Video / Audio  Heyman Center For Humanities

A case study in the textual architecture of the venerable legal and ethical tradition at the center of the Islamic experience, Sharīʿa Scripts is a work of historical anthropology focused on Yemen in the early twentieth century. There—while colonial regimes, late Ottoman reformers, and early nationalists wrought decisive changes to the legal status of the sharīʿa, significantly narrowing its sphere of relevance—the Zaydī school of jurisprudence, rooted in highland Yemen for a millennium, still held sway.

Since Edward Said’s foundational work, Orientalism has been singled out for critique as the quintessential example of Western intellectuals’ collaboration with oppression. Controversies over the imbrications of knowledge and power and the complicity of Orientalism in the larger project of colonialism have been waged among generations of scholars. But has Orientalism come to stand in for all of the sins of European modernity, at the cost of neglecting the complicity of the rest of the academic disciplines?

The first volume to offer an integral theory of love poetry that explores why poetry is consistently associated with romantic love.

In AD 60/61, Rome almost lost the province of Britain to a woman. Boudica, wife of the client king Prasutagus, fomented a rebellion that proved catastrophic for Camulodunum (Colchester), Londinium (London), and Verulamium (St Albans), destroyed part of a Roman legion, and caused the deaths of an untold number of veterans, families, soldiers, and Britons. Yet with one decisive defeat, her vision of freedom was destroyed, and the Iceni never rose again. Boudica: Warrior Woman of Roman Britain introduces readers to the life and literary importance of Boudica through juxtaposing her different literary characterizations with those of other women and rebel leaders. 

Living in the shadow of death may enhance the gift of life.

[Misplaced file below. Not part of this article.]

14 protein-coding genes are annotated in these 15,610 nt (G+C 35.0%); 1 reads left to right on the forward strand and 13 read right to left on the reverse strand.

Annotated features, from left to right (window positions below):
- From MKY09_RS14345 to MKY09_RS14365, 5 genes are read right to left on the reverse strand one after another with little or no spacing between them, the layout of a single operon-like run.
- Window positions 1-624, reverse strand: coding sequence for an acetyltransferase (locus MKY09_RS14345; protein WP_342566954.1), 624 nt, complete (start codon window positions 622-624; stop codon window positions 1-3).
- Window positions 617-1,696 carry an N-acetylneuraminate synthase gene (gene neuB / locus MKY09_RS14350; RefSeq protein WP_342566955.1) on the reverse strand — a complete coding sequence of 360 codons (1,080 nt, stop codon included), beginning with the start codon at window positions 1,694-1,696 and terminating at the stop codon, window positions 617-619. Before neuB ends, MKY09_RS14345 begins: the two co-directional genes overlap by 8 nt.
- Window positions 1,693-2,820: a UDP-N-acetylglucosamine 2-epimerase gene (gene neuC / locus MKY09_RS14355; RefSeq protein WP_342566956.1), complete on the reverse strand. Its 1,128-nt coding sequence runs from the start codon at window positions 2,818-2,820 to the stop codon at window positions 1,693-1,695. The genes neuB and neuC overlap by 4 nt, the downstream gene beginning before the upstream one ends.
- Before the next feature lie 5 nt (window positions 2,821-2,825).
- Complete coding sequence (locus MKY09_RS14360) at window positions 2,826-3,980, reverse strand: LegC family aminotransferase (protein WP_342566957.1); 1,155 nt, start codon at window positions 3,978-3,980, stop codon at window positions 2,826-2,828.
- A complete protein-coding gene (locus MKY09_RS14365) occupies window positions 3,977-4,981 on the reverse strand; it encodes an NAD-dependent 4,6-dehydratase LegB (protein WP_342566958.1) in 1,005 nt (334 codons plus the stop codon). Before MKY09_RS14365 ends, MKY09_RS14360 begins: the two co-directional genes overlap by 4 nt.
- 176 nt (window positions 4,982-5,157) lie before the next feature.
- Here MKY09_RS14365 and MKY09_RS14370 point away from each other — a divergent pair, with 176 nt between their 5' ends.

In current debates about Brexit, right wing populism, the crisis of democracy and the future of Europe Switzerland does not feature much, although it provides an intriguing case from a variety of angles. It is praised for its direct democracy and hailed as a model for Europe, yet it also receives sustained criticism as an opportunistic and self-serving tax haven for dictators and drug barons. It has one of the biggest and loudest right-wing populist parties in Europe, yet it integrates it fairly successfully into its system of consensus politics. One of its intriguing, yet under-discussed contradictions is that while it is arguably among the most untraumatized countries in history, it very effectively mobilizes the rhetoric of cultural trauma for its isolationist and xenophobic policies and for its wider identity narratives.  

Full Title: Fire, Water, Moon: Supplemental Seasons in a Time without Season, If the Anthropocene names the geological epoch defined by the radically destabilizing effects of human activity on geophysical processes, this talk asks about the continued relevance of other, relatively unchanged seasonal cycles and patterns of fluctuating intensities and regulated dearth and abundance (both cultural and geophysical). According to recent work on the Anthropocene, petro-extraction economies have messed up our relationship to the sun by liberating capital from dependence on the “yield of present photosynthesis” (Andreas Malm). At a time when climate scientists are declaring the end of “seasonality,” and when technology appears to have caught up with lyric’s power to expand and compress, accelerate and distort the diurnal rhythms determined by the earth’s relation to the sun, I turn toward the moon and the micro-seasons afforded by its monthly cycles as well as to other comparably stable, cultural modes of distributing abundance and scarcity across time. What is to be gained by opening up the concept of seasonality to these pluralizing, supplemental seasons within seasons, and what healing powers might they still afford?

Full Title: Fire, Water, Moon: Supplemental Seasons in a Time without Season. If the Anthropocene names the geological epoch defined by the radically destabilizing effects of human activity on geophysical processes, this talk asks about the continued relevance of other, relatively unchanged seasonal cycles and patterns of fluctuating intensities and regulated dearth and abundance (both cultural and geophysical). According to recent work on the Anthropocene, petro-extraction economies have messed up our relationship to the sun by liberating capital from dependence on the “yield of present photosynthesis” (Andreas Malm). At a time when climate scientists are declaring the end of “seasonality,” and when technology appears to have caught up with lyric’s power to expand and compress, accelerate and distort the diurnal rhythms determined by the earth’s relation to the sun, I turn toward the moon and the micro-seasons afforded by its monthly cycles as well as to other comparably stable, cultural modes of distributing abundance and scarcity across time. What is to be gained by opening up the concept of seasonality to these pluralizing, supplemental seasons within seasons, and what healing powers might they still afford?